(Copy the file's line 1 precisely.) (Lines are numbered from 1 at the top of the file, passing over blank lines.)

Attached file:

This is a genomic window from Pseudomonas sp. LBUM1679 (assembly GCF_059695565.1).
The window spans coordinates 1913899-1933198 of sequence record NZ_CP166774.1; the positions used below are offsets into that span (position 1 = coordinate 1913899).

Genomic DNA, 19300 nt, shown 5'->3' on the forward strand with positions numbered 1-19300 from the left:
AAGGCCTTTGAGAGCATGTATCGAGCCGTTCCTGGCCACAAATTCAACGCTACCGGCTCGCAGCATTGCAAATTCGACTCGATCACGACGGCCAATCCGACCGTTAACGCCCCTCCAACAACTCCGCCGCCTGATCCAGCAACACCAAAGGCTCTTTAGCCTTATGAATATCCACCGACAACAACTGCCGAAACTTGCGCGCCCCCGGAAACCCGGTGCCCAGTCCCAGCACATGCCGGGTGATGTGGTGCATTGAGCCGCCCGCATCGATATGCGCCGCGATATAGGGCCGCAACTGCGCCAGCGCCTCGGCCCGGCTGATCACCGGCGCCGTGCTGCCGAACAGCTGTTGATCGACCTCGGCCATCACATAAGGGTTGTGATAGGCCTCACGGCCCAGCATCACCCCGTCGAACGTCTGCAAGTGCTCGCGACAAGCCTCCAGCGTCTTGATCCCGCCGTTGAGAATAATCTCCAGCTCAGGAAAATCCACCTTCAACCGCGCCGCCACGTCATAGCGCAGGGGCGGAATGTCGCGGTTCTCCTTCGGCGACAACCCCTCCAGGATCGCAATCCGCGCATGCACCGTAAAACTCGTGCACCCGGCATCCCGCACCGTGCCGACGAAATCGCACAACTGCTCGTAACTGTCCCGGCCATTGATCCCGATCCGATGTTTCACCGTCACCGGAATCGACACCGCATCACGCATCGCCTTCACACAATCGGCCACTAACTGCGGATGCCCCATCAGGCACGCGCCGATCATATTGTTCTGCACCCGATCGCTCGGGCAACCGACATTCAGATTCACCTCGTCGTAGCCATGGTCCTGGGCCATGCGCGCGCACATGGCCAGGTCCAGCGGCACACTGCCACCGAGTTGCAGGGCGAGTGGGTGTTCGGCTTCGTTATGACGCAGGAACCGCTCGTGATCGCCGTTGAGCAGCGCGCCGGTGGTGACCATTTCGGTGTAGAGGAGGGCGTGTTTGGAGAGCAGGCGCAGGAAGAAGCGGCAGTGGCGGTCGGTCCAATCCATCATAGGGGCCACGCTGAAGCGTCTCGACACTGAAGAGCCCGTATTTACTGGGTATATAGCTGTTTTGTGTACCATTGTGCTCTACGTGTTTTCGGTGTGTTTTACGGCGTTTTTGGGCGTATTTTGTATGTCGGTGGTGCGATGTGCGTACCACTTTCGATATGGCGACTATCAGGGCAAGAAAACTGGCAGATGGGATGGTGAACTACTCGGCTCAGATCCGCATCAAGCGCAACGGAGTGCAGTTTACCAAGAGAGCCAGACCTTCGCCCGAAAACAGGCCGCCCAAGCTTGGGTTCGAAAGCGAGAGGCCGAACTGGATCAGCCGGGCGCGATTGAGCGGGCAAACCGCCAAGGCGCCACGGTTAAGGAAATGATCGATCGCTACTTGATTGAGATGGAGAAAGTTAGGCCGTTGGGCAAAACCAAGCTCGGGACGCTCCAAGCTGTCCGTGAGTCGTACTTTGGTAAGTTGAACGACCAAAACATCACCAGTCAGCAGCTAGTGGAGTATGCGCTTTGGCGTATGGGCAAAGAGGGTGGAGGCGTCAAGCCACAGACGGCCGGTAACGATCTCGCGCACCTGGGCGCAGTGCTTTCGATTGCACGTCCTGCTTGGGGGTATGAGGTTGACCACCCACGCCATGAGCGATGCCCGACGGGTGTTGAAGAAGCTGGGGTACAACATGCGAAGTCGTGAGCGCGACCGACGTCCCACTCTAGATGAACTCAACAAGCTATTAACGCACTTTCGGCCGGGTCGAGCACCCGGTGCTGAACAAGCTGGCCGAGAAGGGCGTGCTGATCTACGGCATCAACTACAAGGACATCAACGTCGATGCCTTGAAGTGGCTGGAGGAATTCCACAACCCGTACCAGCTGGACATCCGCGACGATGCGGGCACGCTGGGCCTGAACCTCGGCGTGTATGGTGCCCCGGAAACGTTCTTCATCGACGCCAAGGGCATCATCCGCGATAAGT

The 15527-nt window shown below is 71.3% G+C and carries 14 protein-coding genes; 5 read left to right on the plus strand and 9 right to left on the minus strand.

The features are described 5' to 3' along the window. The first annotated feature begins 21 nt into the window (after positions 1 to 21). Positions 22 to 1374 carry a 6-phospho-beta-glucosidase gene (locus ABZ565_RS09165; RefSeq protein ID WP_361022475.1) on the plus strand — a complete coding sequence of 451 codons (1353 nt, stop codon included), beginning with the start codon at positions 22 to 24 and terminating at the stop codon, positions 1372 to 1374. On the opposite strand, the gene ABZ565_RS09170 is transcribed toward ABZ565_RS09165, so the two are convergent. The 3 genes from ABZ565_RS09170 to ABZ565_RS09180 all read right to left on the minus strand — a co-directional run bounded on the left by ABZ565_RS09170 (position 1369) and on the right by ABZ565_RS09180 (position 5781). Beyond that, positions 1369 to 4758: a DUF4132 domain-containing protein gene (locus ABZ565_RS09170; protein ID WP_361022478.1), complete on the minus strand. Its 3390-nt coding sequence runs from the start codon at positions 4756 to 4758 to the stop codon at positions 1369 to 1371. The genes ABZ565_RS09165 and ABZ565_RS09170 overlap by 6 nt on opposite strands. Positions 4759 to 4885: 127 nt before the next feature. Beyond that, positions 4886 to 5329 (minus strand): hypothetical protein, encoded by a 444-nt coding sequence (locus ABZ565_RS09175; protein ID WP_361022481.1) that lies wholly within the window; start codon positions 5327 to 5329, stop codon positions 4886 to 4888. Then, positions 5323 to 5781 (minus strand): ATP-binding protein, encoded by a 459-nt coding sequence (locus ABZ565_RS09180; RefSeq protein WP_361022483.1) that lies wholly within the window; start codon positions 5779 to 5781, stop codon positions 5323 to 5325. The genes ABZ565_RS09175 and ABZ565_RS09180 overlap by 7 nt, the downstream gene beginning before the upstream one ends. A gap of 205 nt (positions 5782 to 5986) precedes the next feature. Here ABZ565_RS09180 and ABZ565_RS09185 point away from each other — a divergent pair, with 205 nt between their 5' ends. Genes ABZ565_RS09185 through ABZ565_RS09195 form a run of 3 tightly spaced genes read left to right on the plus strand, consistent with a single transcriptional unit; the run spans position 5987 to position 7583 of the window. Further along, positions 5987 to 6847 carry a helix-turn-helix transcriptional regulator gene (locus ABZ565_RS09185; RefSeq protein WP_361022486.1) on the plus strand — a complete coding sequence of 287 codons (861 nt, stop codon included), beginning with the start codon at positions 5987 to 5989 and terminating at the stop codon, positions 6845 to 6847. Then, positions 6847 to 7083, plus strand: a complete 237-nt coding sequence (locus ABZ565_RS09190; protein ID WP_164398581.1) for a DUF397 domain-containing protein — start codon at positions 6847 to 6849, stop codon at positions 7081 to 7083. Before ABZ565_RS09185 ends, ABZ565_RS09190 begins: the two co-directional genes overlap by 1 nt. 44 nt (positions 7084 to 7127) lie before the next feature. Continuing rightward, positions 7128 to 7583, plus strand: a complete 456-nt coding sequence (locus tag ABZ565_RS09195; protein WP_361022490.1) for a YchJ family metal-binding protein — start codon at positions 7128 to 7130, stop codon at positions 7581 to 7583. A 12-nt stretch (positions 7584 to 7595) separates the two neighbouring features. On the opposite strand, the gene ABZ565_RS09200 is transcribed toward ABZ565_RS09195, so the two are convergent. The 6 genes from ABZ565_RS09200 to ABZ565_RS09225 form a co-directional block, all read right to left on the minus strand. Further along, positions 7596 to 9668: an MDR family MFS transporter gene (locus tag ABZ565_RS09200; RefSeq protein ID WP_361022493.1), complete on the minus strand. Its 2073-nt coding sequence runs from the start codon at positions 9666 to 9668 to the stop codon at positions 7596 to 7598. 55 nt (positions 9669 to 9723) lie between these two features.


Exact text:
This is a genomic window from Pseudomonas sp. LBUM1679 (assembly GCF_059695565.1).